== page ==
Add all the liquid into the flour and pulse until it just barely comes together (it should resemble a crumble dough).
Using a clean work surface, dump out the dough and gently press the dough to create a flat, round disc.
Wrap the dough in plastic wrap and refrigerate for about 2 hours.

On a lightly floured work surface, roll out the dough to just under a ¼ inch thick.
Using a 9-inch pie plate (do not grease), line the plate with the pastry ensuring the dough rests easy in the bottom and sides.
Trim the pastry off right to the edge of the pie plate.
Reserve the remaining dough for the braided trim and chill it and the pie shell while preparing the filling.

Preheat the oven to 400 F.

In a large bowl, whisk the pumpkin puree, palm sugar and eggs together.
Add in the coconut milk, ginger, cinnamon, clove and salt and whisk until well blended.
Pour this into the chilled pie shell.

To create the braid trim, roll out the remaining pie dough into a long rectangle.
Cut the dough into thin strips about 1/3-inch wide (you may need to play with this to see what works best for you - as I had to do as well!). 
Braid three strips together.  You may have to make a few braids to cover the complete edge of the pie.

With any additional leftover dough, you can cut out leaf shapes.  I used a small round circle cutter and cut one circle and then overlaid the cutter to make two leaves of the one circle.

The key was to use a knife to detail in the veins to make them look like leaves.  Lay them over the braid joints in the crust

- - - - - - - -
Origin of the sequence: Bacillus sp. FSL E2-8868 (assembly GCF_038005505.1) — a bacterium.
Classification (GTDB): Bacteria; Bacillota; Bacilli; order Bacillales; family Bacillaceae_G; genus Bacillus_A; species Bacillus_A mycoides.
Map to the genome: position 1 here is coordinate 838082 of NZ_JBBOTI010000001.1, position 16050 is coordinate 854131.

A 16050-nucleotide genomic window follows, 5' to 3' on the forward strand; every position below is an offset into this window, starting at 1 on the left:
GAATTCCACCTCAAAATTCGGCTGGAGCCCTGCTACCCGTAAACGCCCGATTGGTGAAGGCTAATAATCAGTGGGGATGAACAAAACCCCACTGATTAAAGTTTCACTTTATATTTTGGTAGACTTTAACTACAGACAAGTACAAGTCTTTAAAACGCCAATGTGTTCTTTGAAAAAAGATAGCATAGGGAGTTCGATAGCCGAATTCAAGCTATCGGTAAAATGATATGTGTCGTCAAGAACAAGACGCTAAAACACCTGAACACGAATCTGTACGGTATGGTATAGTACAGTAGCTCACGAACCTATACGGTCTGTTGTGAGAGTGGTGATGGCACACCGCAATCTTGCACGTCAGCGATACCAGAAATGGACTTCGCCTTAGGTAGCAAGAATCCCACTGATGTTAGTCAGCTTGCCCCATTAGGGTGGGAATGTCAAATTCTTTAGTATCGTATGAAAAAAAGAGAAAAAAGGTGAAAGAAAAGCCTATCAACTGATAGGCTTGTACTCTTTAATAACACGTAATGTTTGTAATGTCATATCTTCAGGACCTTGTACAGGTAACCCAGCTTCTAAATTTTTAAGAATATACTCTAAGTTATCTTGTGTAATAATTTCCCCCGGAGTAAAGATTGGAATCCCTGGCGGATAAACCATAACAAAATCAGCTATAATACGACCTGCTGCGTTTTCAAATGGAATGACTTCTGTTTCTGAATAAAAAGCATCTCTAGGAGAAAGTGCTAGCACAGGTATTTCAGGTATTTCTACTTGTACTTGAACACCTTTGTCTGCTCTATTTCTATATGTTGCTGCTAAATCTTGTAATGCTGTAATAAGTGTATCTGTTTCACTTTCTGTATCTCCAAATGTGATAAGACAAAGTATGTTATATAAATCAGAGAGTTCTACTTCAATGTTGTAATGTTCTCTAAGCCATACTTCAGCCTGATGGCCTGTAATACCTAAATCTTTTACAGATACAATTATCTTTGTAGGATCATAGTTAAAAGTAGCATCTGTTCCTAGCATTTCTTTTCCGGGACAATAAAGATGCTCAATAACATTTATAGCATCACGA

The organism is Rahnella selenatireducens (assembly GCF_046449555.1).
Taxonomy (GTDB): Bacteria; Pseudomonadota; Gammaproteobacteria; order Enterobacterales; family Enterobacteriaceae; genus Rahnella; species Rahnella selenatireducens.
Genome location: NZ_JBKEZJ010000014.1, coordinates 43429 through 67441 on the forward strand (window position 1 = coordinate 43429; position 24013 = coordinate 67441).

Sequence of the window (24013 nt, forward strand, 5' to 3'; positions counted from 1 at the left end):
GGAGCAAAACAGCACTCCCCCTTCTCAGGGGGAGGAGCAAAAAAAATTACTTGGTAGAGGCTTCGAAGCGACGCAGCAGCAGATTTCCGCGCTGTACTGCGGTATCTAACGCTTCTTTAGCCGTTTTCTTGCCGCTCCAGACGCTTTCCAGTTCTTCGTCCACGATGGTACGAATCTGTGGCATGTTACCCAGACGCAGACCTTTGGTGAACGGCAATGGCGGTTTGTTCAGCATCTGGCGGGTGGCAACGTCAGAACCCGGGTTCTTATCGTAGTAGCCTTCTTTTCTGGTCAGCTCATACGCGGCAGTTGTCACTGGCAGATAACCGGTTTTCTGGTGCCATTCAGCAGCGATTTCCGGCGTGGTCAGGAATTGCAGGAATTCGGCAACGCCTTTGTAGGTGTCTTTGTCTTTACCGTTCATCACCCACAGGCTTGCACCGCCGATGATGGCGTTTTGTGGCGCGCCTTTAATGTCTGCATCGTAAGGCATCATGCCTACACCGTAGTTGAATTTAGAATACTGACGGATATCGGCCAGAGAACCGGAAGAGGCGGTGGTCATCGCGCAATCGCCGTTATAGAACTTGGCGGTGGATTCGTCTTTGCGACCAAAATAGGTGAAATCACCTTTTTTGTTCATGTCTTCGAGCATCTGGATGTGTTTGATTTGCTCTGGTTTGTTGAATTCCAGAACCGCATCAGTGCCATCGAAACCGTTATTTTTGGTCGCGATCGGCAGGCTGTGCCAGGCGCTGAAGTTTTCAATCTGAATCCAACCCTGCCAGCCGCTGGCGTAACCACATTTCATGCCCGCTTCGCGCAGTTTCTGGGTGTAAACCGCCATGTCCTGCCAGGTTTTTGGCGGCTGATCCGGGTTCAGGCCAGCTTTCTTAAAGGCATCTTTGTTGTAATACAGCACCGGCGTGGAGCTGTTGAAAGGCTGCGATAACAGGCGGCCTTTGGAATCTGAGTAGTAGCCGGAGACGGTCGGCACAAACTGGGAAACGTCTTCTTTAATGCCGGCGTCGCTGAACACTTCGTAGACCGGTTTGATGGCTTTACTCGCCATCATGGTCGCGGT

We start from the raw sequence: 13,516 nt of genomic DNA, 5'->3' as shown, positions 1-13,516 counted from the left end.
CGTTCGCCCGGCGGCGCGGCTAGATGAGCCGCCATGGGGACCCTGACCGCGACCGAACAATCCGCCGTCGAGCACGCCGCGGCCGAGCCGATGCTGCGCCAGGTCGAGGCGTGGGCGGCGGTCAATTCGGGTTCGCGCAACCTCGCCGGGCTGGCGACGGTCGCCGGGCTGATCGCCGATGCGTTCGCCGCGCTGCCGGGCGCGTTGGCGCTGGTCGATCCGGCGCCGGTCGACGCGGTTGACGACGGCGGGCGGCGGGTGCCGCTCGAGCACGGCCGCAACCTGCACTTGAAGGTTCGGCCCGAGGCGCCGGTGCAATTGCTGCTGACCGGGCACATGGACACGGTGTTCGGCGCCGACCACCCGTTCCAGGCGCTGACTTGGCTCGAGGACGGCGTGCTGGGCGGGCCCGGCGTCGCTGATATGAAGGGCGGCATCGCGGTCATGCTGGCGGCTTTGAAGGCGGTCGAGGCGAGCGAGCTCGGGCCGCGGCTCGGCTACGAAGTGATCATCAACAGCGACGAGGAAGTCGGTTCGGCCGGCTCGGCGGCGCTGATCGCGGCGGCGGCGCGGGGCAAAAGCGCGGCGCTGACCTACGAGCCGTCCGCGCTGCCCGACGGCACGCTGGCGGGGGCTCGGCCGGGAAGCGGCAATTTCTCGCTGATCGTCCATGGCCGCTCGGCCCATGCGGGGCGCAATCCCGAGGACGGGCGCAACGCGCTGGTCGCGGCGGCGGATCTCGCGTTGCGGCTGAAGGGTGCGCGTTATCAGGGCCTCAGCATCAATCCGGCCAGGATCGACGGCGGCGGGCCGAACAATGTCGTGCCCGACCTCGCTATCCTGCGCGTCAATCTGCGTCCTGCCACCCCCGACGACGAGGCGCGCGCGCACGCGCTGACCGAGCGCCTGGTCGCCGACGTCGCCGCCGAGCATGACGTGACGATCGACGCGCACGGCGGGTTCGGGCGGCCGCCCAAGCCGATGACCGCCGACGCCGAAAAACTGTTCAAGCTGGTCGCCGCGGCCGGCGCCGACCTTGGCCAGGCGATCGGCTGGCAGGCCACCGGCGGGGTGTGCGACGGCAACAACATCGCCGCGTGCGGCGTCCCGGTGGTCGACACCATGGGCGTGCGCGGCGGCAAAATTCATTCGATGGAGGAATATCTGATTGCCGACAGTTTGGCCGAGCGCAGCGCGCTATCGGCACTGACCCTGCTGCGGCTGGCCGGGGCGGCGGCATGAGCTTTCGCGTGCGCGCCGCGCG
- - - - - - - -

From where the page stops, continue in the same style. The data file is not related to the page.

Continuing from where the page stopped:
and then in the middle for the
         pièce de résistance!

Place the pie in the oven for 10 minutes at 400 F, then reduce the oven temperature to 375 F and bake the pie for another 35 to 40 minutes.  The pumpkin filling should be set and a little jiggly in the middle is fine.

Cool the pie to room temperature and either enjoy it like that or chill before serving.  

Cook's Notes:
Light Spelt Flour - Whole vs light Spelt flour is similar to the difference between baking with whole wheat and white flour.  Whole is definitely a heavier flour (and healthier with the whole bran included) which means baked products are not as light and fluffy and perhaps less flaky in a pie dough.  I am not sure how the whole spelt would work in this pie dough recipe but feel free to try it if you are adventurous.  For a guaranteed success, I would suggest the light spelt flour.

Palm Sugar -  See Sugar 101 tab at the top of the blog.

Fresh Ginger - Fresh ginger should be firm, light colored skin and fragrant.  To peel the ginger before grating, I suggest using the edge of a spoon to take just the very top layer of skin off.  It comes off in a very thin layer leaving the most of your ginger for grating.  Of course, some chose to just grate the peel in as well.  Try to use a microplane grater which makes a paste-like grate for no lumps in your pie filling.